President Donald Trump criticized the Centers for Disease Control and Prevention Sunday morning, accusing it of propagating “fake news” by exaggerating the number of COVID-19 cases and deaths in the United States. In a Sunday morning tweet, Trump said the numbers are inflated because of the CDC’s “ridiculous method of determination compared to other countries.” Trump sent the tweet as the the number of COVID-19 cases in the United States passed the 20-million mark and the death toll surpassed 350,000, by far the highest in the world, followed by Brazil, which has reported more than 195,000 deaths.
The president’s claim is absurd on its face because experts have long said the reality is likely the opposite, that the number of cases and deaths are actually higher than what is known since some are never reported. Dr. Anthony Fauci, the nation’s top infectious disease specialist, immediately pushed back on Trump’s claim. “The deaths are real deaths,” Fauci said on ABC’s This Week. “I mean, all you need to do is to go out into the trenches, go to the hospitals, see what the health care workers are dealing with. They are under very stressed situations in many areas of the country, the hospital beds are stretched. People are running out of beds, running out of trained personnel who are exhaustive right now. That’s real, that’s not fake.”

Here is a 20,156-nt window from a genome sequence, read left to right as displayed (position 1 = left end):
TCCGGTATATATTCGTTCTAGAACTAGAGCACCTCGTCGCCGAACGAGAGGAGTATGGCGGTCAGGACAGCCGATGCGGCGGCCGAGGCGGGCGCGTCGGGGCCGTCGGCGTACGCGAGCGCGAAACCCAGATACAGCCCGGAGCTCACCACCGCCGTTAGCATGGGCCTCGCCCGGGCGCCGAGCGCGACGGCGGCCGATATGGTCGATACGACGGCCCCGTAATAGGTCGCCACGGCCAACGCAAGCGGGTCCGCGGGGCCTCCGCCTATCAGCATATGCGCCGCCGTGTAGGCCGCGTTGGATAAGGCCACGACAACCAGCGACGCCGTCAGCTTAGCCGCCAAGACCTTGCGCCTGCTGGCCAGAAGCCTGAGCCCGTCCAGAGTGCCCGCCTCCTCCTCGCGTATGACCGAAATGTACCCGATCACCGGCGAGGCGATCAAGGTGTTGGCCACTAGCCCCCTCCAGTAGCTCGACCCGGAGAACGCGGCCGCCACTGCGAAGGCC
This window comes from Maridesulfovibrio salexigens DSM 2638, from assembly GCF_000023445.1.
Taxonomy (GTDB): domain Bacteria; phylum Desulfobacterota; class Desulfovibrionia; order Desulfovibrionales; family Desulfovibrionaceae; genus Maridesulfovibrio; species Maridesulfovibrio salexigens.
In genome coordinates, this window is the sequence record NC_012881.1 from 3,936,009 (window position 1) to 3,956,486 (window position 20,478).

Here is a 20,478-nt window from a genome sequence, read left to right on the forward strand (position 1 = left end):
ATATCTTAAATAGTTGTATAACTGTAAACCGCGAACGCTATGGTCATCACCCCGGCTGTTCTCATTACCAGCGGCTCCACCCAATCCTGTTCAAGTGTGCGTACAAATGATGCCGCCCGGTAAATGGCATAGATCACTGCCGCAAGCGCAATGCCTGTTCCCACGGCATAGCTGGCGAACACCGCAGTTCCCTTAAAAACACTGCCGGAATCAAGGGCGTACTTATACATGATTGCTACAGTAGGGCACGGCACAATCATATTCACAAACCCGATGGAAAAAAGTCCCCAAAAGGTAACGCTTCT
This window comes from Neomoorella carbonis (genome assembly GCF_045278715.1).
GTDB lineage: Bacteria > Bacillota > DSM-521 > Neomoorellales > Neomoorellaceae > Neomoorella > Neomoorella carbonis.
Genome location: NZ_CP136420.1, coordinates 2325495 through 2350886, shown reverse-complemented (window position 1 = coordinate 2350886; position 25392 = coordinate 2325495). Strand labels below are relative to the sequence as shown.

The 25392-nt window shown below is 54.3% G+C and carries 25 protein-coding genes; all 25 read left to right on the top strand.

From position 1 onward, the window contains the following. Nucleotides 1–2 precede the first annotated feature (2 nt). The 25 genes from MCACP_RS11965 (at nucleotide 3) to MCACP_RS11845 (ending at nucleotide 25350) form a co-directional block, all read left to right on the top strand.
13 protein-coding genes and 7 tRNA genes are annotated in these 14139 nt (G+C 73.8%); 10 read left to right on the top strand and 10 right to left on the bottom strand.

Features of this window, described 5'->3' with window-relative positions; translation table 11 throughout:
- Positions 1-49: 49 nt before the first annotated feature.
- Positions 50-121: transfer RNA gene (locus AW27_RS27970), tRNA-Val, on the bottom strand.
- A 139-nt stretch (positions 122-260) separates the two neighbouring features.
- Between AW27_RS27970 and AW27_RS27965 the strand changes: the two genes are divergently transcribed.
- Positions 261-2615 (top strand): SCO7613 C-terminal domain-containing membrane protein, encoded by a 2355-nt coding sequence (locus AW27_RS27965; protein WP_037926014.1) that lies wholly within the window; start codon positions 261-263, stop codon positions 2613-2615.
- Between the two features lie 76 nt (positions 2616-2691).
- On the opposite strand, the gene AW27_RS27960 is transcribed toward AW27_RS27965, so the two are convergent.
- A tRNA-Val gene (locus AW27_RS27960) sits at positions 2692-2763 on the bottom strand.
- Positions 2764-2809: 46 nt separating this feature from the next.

Fauci made similar comments in an appearance on NBC’s Meet the Press. “Those are real numbers, real people and real deaths,” Fauci said.
Trump later responded to Fauci by taking to Twitter again and complaining about how Fauci is liked better. Fauci, Trump said, is “revered by the LameStream Media” for doing a good job “yet he works for me … and I am in no way given any credit for my work.”
Fauci wasn’t the only one to push back against Trump’s allegations. Surgeon General Jerome Adams said on CNN’s State of the Union that “from a public health perspective, I have no reason to doubt those numbers.”